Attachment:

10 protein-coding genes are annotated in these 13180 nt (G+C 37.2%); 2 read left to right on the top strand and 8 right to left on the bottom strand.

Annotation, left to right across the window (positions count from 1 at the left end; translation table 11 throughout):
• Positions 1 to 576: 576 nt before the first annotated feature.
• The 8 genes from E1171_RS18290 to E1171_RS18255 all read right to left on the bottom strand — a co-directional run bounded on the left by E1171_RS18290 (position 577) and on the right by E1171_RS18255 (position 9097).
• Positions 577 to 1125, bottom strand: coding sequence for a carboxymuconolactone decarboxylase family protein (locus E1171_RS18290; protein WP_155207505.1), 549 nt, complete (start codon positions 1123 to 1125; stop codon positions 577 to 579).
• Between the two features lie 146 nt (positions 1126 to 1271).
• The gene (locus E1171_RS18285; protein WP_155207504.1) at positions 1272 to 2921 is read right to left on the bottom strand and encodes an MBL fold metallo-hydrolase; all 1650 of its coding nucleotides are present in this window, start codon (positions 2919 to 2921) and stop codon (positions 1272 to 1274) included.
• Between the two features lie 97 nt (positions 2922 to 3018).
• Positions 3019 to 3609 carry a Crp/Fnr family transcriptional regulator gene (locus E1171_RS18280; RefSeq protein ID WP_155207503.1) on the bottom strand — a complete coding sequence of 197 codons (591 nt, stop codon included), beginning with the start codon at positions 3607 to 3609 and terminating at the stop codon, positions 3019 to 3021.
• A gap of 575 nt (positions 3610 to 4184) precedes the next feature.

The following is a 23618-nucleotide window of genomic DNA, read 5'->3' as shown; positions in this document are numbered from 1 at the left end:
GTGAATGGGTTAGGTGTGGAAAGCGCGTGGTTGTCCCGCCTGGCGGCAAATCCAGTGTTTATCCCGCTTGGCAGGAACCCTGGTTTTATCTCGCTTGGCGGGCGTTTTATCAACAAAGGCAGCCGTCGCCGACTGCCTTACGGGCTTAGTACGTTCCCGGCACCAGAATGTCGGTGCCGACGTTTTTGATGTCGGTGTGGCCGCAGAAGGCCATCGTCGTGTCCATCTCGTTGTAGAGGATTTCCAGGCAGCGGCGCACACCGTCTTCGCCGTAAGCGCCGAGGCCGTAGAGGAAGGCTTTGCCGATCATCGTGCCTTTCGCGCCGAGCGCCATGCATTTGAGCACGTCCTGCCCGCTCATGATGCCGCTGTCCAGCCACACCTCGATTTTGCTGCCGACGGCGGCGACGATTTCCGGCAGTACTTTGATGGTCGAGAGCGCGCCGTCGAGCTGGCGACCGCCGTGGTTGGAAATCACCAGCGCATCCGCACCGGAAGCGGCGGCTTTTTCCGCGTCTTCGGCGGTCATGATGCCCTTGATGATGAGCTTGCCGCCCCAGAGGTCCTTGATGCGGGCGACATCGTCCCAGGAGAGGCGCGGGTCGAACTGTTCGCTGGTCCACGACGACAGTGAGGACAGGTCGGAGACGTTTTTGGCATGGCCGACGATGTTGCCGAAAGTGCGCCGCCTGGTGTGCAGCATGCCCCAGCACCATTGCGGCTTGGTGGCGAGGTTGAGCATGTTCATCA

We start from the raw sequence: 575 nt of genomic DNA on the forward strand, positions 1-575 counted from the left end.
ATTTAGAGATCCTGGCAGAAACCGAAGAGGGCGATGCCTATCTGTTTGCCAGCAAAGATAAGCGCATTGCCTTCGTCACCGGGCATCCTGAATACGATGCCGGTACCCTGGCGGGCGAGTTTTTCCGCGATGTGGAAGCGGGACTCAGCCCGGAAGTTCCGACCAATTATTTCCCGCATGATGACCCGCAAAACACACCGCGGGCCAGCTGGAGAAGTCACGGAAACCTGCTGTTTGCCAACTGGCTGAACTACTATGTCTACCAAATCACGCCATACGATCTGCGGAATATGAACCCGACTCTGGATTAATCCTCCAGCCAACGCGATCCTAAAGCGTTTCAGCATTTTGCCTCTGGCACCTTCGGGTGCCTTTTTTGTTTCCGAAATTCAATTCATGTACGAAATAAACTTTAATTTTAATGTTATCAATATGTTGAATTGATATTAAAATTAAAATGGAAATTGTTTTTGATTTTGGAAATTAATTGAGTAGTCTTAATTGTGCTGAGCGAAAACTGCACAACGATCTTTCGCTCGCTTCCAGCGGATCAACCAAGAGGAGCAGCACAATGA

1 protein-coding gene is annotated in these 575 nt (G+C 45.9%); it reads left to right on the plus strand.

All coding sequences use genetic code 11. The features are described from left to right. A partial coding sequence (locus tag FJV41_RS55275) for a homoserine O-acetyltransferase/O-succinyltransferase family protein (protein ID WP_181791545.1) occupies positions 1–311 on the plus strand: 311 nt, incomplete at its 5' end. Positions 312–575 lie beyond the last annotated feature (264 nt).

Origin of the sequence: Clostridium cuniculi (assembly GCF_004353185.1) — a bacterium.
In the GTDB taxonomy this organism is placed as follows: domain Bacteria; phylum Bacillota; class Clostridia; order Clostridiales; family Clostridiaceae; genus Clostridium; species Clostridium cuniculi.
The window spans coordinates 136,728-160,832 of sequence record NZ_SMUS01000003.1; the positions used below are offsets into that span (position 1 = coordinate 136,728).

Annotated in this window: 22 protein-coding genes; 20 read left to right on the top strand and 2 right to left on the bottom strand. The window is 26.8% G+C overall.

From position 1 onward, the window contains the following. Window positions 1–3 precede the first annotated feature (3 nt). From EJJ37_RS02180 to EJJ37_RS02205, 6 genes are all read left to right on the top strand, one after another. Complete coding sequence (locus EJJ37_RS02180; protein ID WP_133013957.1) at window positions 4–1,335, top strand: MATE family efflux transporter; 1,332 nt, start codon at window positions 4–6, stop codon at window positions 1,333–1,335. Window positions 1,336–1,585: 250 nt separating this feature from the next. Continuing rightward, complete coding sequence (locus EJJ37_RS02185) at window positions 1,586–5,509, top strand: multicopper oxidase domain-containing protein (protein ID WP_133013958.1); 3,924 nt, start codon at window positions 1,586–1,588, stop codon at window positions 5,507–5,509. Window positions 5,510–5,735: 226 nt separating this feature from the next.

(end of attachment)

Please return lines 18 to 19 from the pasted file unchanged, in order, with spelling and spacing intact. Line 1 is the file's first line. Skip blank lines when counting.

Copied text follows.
In the GTDB taxonomy this organism is placed as follows: domain Bacteria; phylum Bacillota; class Clostridia; order Clostridiales; family Clostridiaceae; genus Clostridium; species Clostridium cuniculi.
The window spans coordinates 136,728-160,832 of sequence record NZ_SMUS01000003.1; the positions used below are offsets into that span (position 1 = coordinate 136,728).